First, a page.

DISCUSSION

I. Whether the parole search of the residence was illegal in the absence of probable cause to believe appellant resided there.

Appellant contends the parole search of Cheryl Palmer's residence was improper because Detective Bender did not have probable cause to believe that appellant resided there.

 As a condition of parole, appellant, his residence and any property under his control were subject to a warrantless search by any law enforcement officer or parole agent.   A condition such as this is reasonable, and a search pursuant to it is justified whenever there is a reasonable suspicion that the parolee has been involved in criminal activity.  (People v. Burgener (1986) 41 Cal.3d 505, 532–536, 224 Cal.Rptr. 112, 714 P.2d 1251.)   Here, the disappearance of the automobile shortly after it was entrusted to appellant for the purpose of a test drive supported a reasonable suspicion that appellant was involved in criminal conduct, and thus a parole search was justified.

 Before the passage of Proposition 8, which added article I, section 28, subdivision (d) to the California Constitution, neither law enforcement officers nor parole agents could properly conduct a warrantless search of a parolee's residence unless they reasonably believed that the residence was in fact the parolee's.  (People v. Palmquist (1981) 123 Cal.App.3d 1, 11, 176 Cal.Rptr. 173.)   This requirement was based on the rule established in California by People v. Martin (1955) 45 Cal.2d 755, 290 P.2d 855 that “ ‘whenever evidence is obtained in violation of constitutional guarantees, such evidence is inadmissible whether or not it was obtained in violation of the particular defendant's constitutional rights, ․’ ” (People v. Kanos (1971) 14 Cal.App.3d 642, 650, 92 Cal.Rptr. 614.)   However, Proposition 8 abrogated this “vicarious exclusionary rule.”  (In re Lance W. (1985) 37 Cal.3d 873, 210 Cal.Rptr. 631, 694 P.2d 744.)   Thus, in order to challenge an alleged illegal search, a defendant in California must now show he was “the victim of the unlawful search.”  (People v. Hamilton (1985) 168 Cal.App.3d 1058, 1062, 214 Cal.Rptr. 596.)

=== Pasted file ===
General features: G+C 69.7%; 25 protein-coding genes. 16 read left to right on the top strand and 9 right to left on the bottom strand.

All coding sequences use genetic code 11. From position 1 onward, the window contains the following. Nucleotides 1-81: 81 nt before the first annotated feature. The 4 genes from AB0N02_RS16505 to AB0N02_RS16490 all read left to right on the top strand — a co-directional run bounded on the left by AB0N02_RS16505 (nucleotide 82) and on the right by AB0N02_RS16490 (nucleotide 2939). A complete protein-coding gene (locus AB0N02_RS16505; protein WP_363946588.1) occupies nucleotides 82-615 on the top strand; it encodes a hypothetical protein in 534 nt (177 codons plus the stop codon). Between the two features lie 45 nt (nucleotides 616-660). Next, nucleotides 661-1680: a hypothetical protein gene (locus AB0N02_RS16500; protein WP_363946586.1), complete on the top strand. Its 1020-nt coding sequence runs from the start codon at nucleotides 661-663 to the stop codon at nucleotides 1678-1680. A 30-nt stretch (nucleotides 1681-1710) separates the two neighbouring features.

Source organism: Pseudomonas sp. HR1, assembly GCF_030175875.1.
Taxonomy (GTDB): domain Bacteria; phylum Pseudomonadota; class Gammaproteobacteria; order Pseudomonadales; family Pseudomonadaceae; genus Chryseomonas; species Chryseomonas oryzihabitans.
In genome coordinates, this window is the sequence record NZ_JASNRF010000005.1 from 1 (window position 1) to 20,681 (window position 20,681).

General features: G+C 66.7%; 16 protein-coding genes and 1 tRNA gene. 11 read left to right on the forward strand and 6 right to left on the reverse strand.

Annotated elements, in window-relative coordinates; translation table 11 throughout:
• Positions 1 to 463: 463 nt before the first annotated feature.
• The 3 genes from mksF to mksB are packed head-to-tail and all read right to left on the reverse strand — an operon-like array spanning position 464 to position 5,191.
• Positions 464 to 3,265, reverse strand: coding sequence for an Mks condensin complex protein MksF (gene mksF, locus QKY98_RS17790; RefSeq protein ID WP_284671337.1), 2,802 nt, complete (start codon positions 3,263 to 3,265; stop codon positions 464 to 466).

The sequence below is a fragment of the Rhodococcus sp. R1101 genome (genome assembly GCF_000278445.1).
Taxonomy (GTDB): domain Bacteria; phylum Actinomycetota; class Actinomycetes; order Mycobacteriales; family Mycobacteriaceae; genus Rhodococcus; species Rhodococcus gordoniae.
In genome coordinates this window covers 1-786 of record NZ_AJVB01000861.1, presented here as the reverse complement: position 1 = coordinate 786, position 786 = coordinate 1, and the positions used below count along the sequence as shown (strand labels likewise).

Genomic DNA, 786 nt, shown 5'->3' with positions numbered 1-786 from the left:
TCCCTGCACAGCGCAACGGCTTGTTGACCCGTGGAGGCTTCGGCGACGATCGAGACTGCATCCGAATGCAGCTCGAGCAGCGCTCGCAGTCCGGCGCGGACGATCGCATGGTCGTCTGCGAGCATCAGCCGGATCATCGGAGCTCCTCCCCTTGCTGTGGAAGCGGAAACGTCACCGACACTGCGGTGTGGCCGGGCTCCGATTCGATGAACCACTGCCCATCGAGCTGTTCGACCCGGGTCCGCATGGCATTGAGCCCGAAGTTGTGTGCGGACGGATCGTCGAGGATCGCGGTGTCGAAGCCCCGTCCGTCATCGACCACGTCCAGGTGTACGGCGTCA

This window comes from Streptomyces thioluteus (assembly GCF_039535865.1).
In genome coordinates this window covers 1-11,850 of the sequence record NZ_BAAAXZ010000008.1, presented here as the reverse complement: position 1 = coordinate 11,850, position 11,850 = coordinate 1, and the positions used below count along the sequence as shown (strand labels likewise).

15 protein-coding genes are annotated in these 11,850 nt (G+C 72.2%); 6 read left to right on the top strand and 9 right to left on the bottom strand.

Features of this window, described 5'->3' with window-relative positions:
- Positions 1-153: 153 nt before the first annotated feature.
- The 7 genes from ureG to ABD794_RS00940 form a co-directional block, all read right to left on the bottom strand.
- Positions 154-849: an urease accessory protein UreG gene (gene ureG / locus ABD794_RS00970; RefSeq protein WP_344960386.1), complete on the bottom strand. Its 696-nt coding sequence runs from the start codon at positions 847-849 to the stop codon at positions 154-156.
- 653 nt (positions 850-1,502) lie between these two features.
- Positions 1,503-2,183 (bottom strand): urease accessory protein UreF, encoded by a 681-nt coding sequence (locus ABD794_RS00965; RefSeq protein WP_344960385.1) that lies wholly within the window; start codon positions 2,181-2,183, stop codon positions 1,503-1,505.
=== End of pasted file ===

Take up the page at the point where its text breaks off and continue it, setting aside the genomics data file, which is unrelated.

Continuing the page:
Therefore, the law enforcement officer's lack of a reasonable belief that the residence being searched is the parolee's no longer invalidates the search;  the parolee simply does not have standing to challenge the search of a third party's residence.

As discussed above, a parole search of appellant's residence and possessions was justified.   Regardless of whether Detective Bender's belief that appellant resided at Ms. Palmer's address was reasonable, the search was valid as to appellant.

II.–III.**

The judgment of conviction is affirmed;  the one-year sentence enhancement based on the prior conviction is ordered stricken from the abstract of judgment.   The trial court is ordered to send a copy of the amended abstract to the appropriate authorities.

FOOTNOTES

FOOTNOTE.   See footnote 1, ante.

FRANSON, Acting Presiding Justice.

HAMLIN and MARTIN, JJ., concur.